I’m starting to see a pattern here. Something big always seems to happen to me every 10 years or so. Except for when I was 10, that is—I can’t seem to recall any profound experience that happened when I was that age. I was probably too young to have any. Just as likely, though: I might’ve been just too young to notice.
The pattern clearly began when I was 21. I graduated from college, got my first real job and, for the first time, felt a profound sense of independence from my parents, from my extended family (whose hold on me was quite strong), and from the idyllic but ultimately stifling conditions of my Bikol hometown.
Exactly 10 years after that, well ensconced as an assistant professor in the English Department at the University of the Philippines, I would meet my wife J and begin a friendship with her that, within, a couple of years, would lead us to uproot ourselves from the Philippines altogether and move halfway across the globe, to begin a new life in the U.S.—which itself would bring about a period of great growth for us as individuals and as a pair.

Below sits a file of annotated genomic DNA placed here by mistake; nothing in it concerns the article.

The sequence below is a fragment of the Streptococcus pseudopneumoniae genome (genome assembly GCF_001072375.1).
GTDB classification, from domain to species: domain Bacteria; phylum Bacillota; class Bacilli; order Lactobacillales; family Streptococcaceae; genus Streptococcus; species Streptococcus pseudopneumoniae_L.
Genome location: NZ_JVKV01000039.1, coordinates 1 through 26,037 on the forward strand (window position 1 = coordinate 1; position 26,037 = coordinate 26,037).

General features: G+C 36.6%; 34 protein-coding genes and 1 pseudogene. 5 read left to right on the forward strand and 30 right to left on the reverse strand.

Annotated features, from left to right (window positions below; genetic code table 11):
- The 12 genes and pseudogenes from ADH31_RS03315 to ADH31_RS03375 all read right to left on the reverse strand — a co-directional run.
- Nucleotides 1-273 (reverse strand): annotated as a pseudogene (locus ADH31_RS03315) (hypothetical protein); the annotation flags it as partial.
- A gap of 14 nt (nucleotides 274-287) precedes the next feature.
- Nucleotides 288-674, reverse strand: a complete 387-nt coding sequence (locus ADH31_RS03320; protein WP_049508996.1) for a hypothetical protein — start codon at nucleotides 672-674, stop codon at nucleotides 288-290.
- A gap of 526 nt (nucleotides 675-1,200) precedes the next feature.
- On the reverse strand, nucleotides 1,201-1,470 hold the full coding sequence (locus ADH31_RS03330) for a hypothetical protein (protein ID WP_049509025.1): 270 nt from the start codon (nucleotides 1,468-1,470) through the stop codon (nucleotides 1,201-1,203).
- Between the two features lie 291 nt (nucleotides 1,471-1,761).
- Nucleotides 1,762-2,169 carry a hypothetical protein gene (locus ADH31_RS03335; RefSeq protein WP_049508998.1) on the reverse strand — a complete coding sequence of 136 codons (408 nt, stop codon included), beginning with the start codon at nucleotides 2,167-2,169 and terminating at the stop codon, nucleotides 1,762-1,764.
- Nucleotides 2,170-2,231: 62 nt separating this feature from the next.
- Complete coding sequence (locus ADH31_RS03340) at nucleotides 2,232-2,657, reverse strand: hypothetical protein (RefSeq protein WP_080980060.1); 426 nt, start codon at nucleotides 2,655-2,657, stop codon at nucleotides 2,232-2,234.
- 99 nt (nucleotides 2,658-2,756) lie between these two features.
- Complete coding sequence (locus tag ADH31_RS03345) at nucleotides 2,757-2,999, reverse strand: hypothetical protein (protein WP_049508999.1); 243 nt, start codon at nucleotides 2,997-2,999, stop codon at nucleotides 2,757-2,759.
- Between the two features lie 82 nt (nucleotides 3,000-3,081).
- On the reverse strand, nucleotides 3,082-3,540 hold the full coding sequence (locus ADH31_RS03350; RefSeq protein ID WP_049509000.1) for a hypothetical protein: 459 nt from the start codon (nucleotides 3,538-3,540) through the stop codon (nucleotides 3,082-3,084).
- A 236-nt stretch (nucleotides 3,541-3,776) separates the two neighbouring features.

And now this. Another 10 years later, we again find ourselves on the move—across the state, to what feels like a new life once again—or a new stage, at least—when we both sense that our new experiences—new challenges, but also new joys—are molding us into better versions of ourselves.